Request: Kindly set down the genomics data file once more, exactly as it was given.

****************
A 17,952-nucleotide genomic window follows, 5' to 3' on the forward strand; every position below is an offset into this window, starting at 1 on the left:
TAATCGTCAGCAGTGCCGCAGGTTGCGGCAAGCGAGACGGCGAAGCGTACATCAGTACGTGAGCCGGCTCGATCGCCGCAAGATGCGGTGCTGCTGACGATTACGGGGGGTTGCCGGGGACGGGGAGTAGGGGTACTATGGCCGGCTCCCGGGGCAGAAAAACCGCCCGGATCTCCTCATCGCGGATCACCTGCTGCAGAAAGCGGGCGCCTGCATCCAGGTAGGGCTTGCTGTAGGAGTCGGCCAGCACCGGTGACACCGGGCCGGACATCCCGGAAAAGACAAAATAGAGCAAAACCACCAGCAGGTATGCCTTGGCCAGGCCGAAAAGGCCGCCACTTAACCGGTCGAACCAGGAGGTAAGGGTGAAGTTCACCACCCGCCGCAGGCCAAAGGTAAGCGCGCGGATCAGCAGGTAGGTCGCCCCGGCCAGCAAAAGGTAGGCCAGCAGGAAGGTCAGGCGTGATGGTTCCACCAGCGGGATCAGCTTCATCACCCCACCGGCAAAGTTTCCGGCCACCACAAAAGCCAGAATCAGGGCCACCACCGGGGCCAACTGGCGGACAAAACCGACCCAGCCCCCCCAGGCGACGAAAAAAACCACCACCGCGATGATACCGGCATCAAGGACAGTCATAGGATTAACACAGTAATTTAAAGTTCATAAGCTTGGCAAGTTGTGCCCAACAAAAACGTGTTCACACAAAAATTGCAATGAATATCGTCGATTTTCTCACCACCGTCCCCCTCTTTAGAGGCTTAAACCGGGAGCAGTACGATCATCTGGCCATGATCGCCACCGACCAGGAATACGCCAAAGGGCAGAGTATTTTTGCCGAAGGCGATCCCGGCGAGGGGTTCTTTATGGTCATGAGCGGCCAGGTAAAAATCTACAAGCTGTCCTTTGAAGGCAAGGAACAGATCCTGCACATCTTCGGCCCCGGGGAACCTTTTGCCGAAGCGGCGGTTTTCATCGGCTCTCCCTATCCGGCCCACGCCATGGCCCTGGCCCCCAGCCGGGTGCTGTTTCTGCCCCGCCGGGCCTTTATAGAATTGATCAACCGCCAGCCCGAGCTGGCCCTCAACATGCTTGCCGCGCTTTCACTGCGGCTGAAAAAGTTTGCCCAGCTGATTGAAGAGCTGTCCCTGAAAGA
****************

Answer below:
A 17,952-nucleotide genomic window follows, 5' to 3' on the forward strand; every position below is an offset into this window, starting at 1 on the left:
TAATCGTCAGCAGTGCCGCAGGTTGCGGCAAGCGAGACGGCGAAGCGTACATCAGTACGTGAGCCGGCTCGATCGCCGCAAGATGCGGTGCTGCTGACGATTACGGGGGGTTGCCGGGGACGGGGAGTAGGGGTACTATGGCCGGCTCCCGGGGCAGAAAAACCGCCCGGATCTCCTCATCGCGGATCACCTGCTGCAGAAAGCGGGCGCCTGCATCCAGGTAGGGCTTGCTGTAGGAGTCGGCCAGCACCGGTGACACCGGGCCGGACATCCCGGAAAAGACAAAATAGAGCAAAACCACCAGCAGGTATGCCTTGGCCAGGCCGAAAAGGCCGCCACTTAACCGGTCGAACCAGGAGGTAAGGGTGAAGTTCACCACCCGCCGCAGGCCAAAGGTAAGCGCGCGGATCAGCAGGTAGGTCGCCCCGGCCAGCAAAAGGTAGGCCAGCAGGAAGGTCAGGCGTGATGGTTCCACCAGCGGGATCAGCTTCATCACCCCACCGGCAAAGTTTCCGGCCACCACAAAAGCCAGAATCAGGGCCACCACCGGGGCCAACTGGCGGACAAAACCGACCCAGCCCCCCCAGGCGACGAAAAAAACCACCACCGCGATGATACCGGCATCAAGGACAGTCATAGGATTAACACAGTAATTTAAAGTTCATAAGCTTGGCAAGTTGTGCCCAACAAAAACGTGTTCACACAAAAATTGCAATGAATATCGTCGATTTTCTCACCACCGTCCCCCTCTTTAGAGGCTTAAACCGGGAGCAGTACGATCATCTGGCCATGATCGCCACCGACCAGGAATACGCCAAAGGGCAGAGTATTTTTGCCGAAGGCGATCCCGGCGAGGGGTTCTTTATGGTCATGAGCGGCCAGGTAAAAATCTACAAGCTGTCCTTTGAAGGCAAGGAACAGATCCTGCACATCTTCGGCCCCGGGGAACCTTTTGCCGAAGCGGCGGTTTTCATCGGCTCTCCCTATCCGGCCCACGCCATGGCCCTGGCCCCCAGCCGGGTGCTGTTTCTGCCCCGCCGGGCCTTTATAGAATTGATCAACCGCCAGCCCGAGCTGGCCCTCAACATGCTTGCCGCGCTTTCACTGCGGCTGAAAAAGTTTGCCCAGCTGATTGAAGAGCTGTCCCTGAAAGA